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Seven years of Cash and Voucher Assistance: Parting words of wisdom from two amazing CaLPies

Cash and Voucher Assistance has changed dramatically over the past seven years. Nathalie Klein, CaLP’s Regional Representative for West Africa, and Sophie Tholstrup, CaLP’s Policy Coordinator have recently left the organisation after seven and three years respectively. But before saying their goodbyes they took an insightful look back at what’s changed in that time, what’s driven the massive growth in cash assistance and what’s next.

15 abril 2021 — Por Nathalie Klein, Sophie Tholstrup

CaLP Team 2019.

In the seven years since Nathalie started with CaLP, CVA has evolved from fringe interest to central pillar of humanitarian response. Since 2014 the volume of CVA being delivered has increased from scattered pilot projects delivered by food security actors to the $5.7 billion delivered last year, making up nearly 20% of all humanitarian aid. 

As discussed in CaLP’s latest episode of the CashCast about the history of cash, hundreds of studies have built the irresistible case for cash: it is more efficient, more effective, boosts local economies, is preferred by recipients and – critically – transfers the choice over what’s a priority from funders to people experiencing crisis. In that time the UN Secretary-General urged humanitarian actors to start from the principle of “why not cash?” when planning humanitarian response, describing cash as the “preferred and default” assistance modality. Through the Grand Bargain, the world’s biggest humanitarian actors and donors committed to increase their use of cash, and this has emerged in the five years’ since as the star performer of humanitarian reform, with 90% of signatories reporting progress in scaling up cash. In the same period, CaLP has also trained more than 10 thousand humanitarian professionals in how to design and deliver cash programmes in crisis contexts.  

But growth in scale and skills is only half the picture.

The more far-reaching promises of cash – more resources transferred directly to recipients with fewer intermediaries, harnessing the technology and networks of private sector actors, working more closely with governments, a modernised humanitarian architecture that recognises basic needs over rigid sectoral boxes, shifting the balance of power in the humanitarian system from funders to recipients – remain out of reach. This unrealised promise is strongly felt and widely recognised:  

Sorcha O’Callaghan, Director of ODI’s Humanitarian Policy Group, argues that “Cash offers a huge transformative potential, but as far as the system is privileging the interest of the agencies over people in crisis, we won’t be able to see it”.  

Nick Van Praag, Director of Ground Truth Solutions, agrees:

“(cash) has yet to realise its potential for changing the system because the growing market for cash provision has been cornered by a subset of aid agencies determined to maintain their sway”.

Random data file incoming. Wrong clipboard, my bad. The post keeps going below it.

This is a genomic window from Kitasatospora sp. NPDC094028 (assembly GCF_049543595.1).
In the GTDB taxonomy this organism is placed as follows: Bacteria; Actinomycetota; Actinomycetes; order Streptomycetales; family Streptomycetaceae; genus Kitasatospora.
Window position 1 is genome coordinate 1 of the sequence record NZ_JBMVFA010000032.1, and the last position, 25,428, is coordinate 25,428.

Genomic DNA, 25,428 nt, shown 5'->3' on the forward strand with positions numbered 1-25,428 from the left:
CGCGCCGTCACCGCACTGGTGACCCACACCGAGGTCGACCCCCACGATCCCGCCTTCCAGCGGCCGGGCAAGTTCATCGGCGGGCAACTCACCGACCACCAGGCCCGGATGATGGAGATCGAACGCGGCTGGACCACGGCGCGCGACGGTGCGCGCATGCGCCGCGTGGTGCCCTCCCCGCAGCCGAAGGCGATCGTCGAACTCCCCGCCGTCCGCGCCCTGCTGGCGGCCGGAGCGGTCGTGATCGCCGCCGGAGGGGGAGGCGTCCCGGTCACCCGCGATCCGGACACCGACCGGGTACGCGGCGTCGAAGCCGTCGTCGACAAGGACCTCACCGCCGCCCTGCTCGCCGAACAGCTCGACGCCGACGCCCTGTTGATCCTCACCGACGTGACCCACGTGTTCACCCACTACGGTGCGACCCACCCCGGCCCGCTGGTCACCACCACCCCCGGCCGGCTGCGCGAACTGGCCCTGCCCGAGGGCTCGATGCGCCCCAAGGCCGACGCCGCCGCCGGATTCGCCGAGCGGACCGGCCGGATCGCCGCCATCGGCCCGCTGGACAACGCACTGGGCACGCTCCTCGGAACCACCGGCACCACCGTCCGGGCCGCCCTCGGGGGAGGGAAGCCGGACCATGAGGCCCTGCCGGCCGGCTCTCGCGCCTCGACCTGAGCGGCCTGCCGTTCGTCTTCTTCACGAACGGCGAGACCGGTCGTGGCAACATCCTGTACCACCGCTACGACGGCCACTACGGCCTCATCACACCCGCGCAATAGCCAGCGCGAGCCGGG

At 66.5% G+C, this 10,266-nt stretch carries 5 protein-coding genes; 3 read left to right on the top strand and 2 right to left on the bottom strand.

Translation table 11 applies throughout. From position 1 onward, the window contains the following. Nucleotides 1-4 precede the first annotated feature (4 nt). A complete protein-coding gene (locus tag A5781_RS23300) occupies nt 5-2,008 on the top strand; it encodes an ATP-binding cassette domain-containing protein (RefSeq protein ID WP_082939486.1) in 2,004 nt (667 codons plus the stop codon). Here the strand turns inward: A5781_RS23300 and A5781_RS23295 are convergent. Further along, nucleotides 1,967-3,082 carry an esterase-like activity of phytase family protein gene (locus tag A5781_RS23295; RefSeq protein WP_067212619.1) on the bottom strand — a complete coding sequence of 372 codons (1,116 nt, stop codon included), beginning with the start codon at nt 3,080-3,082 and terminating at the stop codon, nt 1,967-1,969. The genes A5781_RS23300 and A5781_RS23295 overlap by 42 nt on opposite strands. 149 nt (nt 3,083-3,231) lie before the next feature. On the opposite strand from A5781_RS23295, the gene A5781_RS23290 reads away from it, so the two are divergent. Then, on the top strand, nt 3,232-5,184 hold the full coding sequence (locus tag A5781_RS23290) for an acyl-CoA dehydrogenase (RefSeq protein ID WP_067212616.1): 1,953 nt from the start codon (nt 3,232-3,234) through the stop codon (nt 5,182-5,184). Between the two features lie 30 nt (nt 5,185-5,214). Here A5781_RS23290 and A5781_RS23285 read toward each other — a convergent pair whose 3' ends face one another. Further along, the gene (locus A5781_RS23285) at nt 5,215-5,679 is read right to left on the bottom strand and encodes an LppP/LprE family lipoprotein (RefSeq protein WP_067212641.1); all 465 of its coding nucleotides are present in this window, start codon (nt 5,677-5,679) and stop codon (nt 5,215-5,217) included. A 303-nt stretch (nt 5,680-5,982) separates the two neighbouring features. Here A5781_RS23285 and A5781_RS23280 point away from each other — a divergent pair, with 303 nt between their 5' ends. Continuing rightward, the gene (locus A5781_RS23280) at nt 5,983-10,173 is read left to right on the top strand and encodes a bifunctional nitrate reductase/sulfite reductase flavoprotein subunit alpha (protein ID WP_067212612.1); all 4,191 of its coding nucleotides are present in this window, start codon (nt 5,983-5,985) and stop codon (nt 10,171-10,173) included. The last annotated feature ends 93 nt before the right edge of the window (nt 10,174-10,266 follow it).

What’s in cash’s secret sauce?

Despite this, the growth in scale and change in attitudes to cash has been remarkable: a standout evolution in a world where the pace of change is typically glacially slow. We are often asked what we think drove this. You should listen to what some of the original movers and shakers of cash have to say about this, but we argue that cash’s secret sauce has four key ingredients:  

  • Early suspicions about cash have led to it being held to a higher standard of scrutiny than other forms of assistance, and it’s become the most studied area of humanitarian action. These hundreds of studies have resulted in a rocksolid evidence base – cash can be more efficient, more effective, boost local economies, is generally preferred by recipients and enables greater choice and individual needs and priorities being better met.  
  • This evidence base won cash some influential cheerleaders, with high level support being galvanised through the High-Level Panel and resulting in UN Secretary-General Ban-Ki Moon agreeing that cash should be the preferred and default response modality.  
  • This highlevel support helped to get a robust and durable policy vehicle on the road in the form of the Grand Bargain, committing actors across the humanitarian system to scale up cash, and publicly assessing their progress.  
  • But these factors alone don’t explain how quickly cash has grown. We wouldn’t be close to where we are today were it not for cash’s passionate advocates and a network connecting them. About that network… 

How has CaLP changed since 2014 

Nathalie joined CaLP all the way back in January 2014.

“My first day in this organization I discovered when applying. A consortium working to increase cash and vouchers assistance? Whose core mandate is to support humanitarian organizations questioning, and hopefully improving their practice? A place for debates, reflections and dialogue surely. A place to learn – a lot.” 

CaLP/ACF team in Dakar, Senegal.
Nathalie (third from right) acted as Regional Representative for the West & Central Africa region for CaLP for 7 years. She’s pictured here with teams members, past and present team. CaLP/ACF team, February 2021.

“I would rapidly discover that actually, humanitarian actors who knew CaLP were not many. A handful of food security experts who tested cash, often for the first time, during the terrible crisis in Sahel in 2005, and just a few more in 2012.»

«Cash for food, that was all it was, for a few preachers in the desert. Five Cash Working Groups, all set-up by CaLP, existed then, as food security Cluster sub-groups”.  

“7 years later, CaLP is present in most strategic fora, has trained thousands of practitioners (and inspired most existing training materials), engaging with the clusters at all levels. CWGs have popped up in every country, with increasingly light-touch support from CaLP, and are embracing a harmonized glossary compiled by CaLP. The success of the Minimum Expenditure Basket webinar series on how to calculate “a monetary threshold to cover multi-sector basic needs of the people we serve” illustrates the evolution of the cash landscape and expertise: while the level of knowledge and capacities have developed to the point of trying much more sophisticated and tailored approaches, we are now taking a step back in order to get closer to our most basic objective: giving people what they actually need. 7 years is not a lot. It went fast, and progress done in this time frame by the cash community is immeasurable.”